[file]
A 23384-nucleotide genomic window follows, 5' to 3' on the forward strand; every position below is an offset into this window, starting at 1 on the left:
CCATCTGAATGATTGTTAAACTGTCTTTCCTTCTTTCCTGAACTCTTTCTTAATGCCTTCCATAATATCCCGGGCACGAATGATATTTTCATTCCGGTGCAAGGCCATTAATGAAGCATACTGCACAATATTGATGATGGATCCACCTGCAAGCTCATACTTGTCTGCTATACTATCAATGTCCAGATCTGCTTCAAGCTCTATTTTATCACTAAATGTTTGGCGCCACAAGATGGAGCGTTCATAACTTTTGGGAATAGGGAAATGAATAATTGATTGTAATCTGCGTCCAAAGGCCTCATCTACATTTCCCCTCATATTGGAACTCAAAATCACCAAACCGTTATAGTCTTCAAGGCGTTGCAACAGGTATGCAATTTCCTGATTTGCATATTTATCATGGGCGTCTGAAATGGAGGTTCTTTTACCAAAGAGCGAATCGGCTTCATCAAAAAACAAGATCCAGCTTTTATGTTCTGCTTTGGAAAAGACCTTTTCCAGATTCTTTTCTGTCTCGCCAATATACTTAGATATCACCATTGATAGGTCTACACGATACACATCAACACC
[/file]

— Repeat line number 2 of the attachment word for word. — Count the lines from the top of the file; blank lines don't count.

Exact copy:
CCATCTGAATGATTGTTAAACTGTCTTTCCTTCTTTCCTGAACTCTTTCTTAATGCCTTCCATAATATCCCGGGCACGAATGATATTTTCATTCCGGTGCAAGGCCATTAATGAAGCATACTGCACAATATTGATGATGGATCCACCTGCAAGCTCATACTTGTCTGCTATACTATCAATGTCCAGATCTGCTTCAAGCTCTATTTTATCACTAAATGTTTGGCGCCACAAGATGGAGCGTTCATAACTTTTGGGAATAGGGAAATGAATAATTGATTGTAATCTGCGTCCAAAGGCCTCATCTACATTTCCCCTCATATTGGAACTCAAAATCACCAAACCGTTATAGTCTTCAAGGCGTTGCAACAGGTATGCAATTTCCTGATTTGCATATTTATCATGGGCGTCTGAAATGGAGGTTCTTTTACCAAAGAGCGAATCGGCTTCATCAAAAAACAAGATCCAGCTTTTATGTTCTGCTTTGGAAAAGACCTTTTCCAGATTCTTTTCTGTCTCGCCAATATACTTAGATATCACCATTGATAGGTCTACACGATACACATCAACACC